|Macho & Chlapovič > Auction 29||Auction date: 14 October 2022|
|Lot number: 1719|
Price realized: 26 EUR (Approx. 25 USD) Note: Prices do not include buyer's fees.
Czechoslovakia (1918-1939), Period after 1918
Medals and badges (24 pcs). Sports theme
Various medals and badges with a sports theme from the territory of Czechoslovakia. Medals made of various metals, including several silver medals, e.g. Moravská Červená Voda Cycling Club, For Prowess, For Sports Prowess and Czechoslovak Athletics Tribute to the Unknown Soldier 10/28/1928. Silver medals are stamped.
Tschechoslowakei (1918-1939), Zeitraum nach 1918
Medaillen und Abzeichen (24 Stk.). Sportthema
Verschiedene Medaillen und Abzeichen mit Sportthema aus dem Gebiet der Tschechoslowakei. Medaillen aus verschiedenen Metallen, darunter mehrere Silbermedaillen, z.B. Moravská Červená Voda Cycling Club, Für Tapferkeit, Für Sportliche Tapferkeit und Tschechoslowakische Leichtathletik Hommage an den unbekannten Soldaten 28.10.1928 Silbermedaillen sind gestempelt.
ČSR (1918-1939), Období po 1918
Medaily a odznaky (24 ks). Sportovní tematika
Různé medaile a odznaky se sportovní tematikou z území Československa. Medaile z různých kovů, mimo jiné několik stříbrných medailí, např. Cyklistický klub Moravská Červená Voda, Za Zdatnost, Za Sportovní Zdatnost a Hold Československé Atletiky Neznámému Vojínu 28. 10. 1928. Stříbrné medaile jsou puncovány.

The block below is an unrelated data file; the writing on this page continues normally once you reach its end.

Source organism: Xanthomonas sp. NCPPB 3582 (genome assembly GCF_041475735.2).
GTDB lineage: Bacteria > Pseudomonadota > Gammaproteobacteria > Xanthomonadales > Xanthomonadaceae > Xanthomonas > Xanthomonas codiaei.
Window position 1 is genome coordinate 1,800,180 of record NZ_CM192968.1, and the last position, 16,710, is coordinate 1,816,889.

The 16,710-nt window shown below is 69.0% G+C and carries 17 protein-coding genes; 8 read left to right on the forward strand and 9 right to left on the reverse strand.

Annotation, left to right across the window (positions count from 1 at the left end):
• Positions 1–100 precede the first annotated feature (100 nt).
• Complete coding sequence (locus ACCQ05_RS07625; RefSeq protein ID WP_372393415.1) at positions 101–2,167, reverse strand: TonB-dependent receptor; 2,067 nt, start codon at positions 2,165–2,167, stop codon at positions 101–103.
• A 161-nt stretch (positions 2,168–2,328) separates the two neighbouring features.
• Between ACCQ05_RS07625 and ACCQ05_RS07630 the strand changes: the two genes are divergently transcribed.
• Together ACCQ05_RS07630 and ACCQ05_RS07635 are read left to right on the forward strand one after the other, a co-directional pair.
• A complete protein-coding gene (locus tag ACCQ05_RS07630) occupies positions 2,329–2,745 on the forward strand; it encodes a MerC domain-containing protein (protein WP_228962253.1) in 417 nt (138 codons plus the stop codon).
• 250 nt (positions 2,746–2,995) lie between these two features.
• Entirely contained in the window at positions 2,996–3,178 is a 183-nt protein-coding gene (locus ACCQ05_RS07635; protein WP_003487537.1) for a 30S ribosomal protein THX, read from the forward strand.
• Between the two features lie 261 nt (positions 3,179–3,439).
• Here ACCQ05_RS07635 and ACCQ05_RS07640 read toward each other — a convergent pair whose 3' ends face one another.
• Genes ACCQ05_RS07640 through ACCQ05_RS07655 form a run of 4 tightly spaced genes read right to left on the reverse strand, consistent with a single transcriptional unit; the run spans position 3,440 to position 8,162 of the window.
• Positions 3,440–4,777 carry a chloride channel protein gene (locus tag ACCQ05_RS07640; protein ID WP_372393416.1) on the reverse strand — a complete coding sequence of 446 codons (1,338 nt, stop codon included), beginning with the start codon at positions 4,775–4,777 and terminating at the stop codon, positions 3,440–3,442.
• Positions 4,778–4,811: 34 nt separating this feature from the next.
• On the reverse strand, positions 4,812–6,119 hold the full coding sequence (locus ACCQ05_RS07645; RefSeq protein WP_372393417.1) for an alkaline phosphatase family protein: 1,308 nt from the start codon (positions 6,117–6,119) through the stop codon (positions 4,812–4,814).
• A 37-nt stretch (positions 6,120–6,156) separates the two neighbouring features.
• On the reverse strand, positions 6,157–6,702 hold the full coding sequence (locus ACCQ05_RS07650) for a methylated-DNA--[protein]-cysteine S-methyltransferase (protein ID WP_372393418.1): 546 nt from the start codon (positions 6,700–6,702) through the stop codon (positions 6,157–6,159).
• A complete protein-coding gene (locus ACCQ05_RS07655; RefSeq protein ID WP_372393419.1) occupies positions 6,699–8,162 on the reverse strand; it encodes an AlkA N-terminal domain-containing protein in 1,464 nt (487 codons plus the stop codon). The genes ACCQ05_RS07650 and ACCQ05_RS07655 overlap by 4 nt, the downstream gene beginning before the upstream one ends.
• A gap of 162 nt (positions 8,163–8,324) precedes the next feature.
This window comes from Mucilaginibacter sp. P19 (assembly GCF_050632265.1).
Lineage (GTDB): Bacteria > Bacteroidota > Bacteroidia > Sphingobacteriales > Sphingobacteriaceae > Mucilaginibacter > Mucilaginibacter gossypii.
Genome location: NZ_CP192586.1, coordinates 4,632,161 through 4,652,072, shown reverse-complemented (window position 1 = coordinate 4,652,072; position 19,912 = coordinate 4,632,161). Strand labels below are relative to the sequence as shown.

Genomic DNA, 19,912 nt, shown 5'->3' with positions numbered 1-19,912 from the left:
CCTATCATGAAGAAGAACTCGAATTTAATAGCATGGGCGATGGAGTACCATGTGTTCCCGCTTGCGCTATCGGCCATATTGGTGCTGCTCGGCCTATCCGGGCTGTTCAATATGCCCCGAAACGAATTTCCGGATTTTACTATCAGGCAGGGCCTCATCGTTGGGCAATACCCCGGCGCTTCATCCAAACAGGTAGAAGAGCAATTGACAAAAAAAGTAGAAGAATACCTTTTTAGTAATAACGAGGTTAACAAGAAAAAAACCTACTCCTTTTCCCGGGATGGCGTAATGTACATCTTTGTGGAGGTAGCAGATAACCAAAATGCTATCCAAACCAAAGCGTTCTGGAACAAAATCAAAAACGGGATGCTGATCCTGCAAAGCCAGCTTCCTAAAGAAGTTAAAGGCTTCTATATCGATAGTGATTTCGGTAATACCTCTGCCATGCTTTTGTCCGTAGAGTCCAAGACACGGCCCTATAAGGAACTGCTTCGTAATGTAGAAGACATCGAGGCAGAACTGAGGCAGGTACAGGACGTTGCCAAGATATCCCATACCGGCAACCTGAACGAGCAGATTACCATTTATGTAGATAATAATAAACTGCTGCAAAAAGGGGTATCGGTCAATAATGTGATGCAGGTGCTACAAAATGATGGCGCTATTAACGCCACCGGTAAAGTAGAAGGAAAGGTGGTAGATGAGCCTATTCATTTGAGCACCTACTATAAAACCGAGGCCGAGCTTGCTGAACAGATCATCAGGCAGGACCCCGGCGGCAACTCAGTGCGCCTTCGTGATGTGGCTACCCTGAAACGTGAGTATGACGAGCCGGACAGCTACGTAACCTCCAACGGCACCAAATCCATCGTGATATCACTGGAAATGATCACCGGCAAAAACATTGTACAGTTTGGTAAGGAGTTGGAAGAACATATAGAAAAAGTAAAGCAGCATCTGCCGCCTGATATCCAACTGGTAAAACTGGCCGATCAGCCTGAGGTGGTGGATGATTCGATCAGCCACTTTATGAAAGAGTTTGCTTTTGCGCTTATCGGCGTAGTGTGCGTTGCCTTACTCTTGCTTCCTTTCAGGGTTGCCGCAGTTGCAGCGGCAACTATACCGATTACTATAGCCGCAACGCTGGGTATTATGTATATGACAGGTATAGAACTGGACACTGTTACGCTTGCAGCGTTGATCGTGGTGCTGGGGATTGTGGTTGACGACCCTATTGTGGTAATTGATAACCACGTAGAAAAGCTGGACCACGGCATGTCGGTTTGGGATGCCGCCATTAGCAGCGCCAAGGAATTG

about EF / UNC
Starting price: 20 EUR
|Sovereign Rarities Ltd > Auction 8||Auction date: 15 February 2023|
|Lot number: 202|
Price realized: This lot is for sale in an upcoming auction - Bid on this lot
Argentina, Río de la Plata, gold 8 Escudos, 1832/1, La Rioja mint, Incan Sol de Mayo centre, Spanish legend and beaded border surrounding, PROVINCIAS DEL RIO DE LA PLATA, rosette at stop, rev. Seal of the Constitutional General Assembly of 1813 centre within laurel wreath, 4 draping flags surrounding, crossed canons and drum below, date at bottom with Spanish legend commencing left, EN UNION T LIBERTAD RA P 8S, edge grained, 27.28g (KM 21; Fr. 2; Onza 1556). A superb example of one of the rarest coins in all of Latin America, attractive orange toning around details with good lustre in fields, graded by NGC as AU58, one of only 5 known.
NGC Certification 6672762-001
The Spanish legend on the obverse translates as "Provinces of the River Plate," and on the reverse as "In Union and Freedom."
The history of this coin is one of the most fascinating in Latin American history. Prior to its unification, what is now Argentina was comprised of over a dozen autonomous and semi-autonomous regions. Several of these regions came together in the famous Assembly of the Year XIII (1813) to create the United Provinces of the Río de la Plata. One of the first executive decisions of the congress was to establish a new currency, distinct in design from the Spanish Real. In 1813, the first 8 Escudos of this type was struck, becoming one of the first gold coins to be minted in South America by an independent state. Despite this, the 1813 8 Escudos was never made in any real quantity, and thus not widely circulated. In late 1825, the government of the Río de la Plata approved the creation of a bank and mint for the sole purpose of financial bailouts and interest free loans to the region's rich and powerful. The bank immediately started minting coins once again, including the revival of the original 1813 8 Escudos.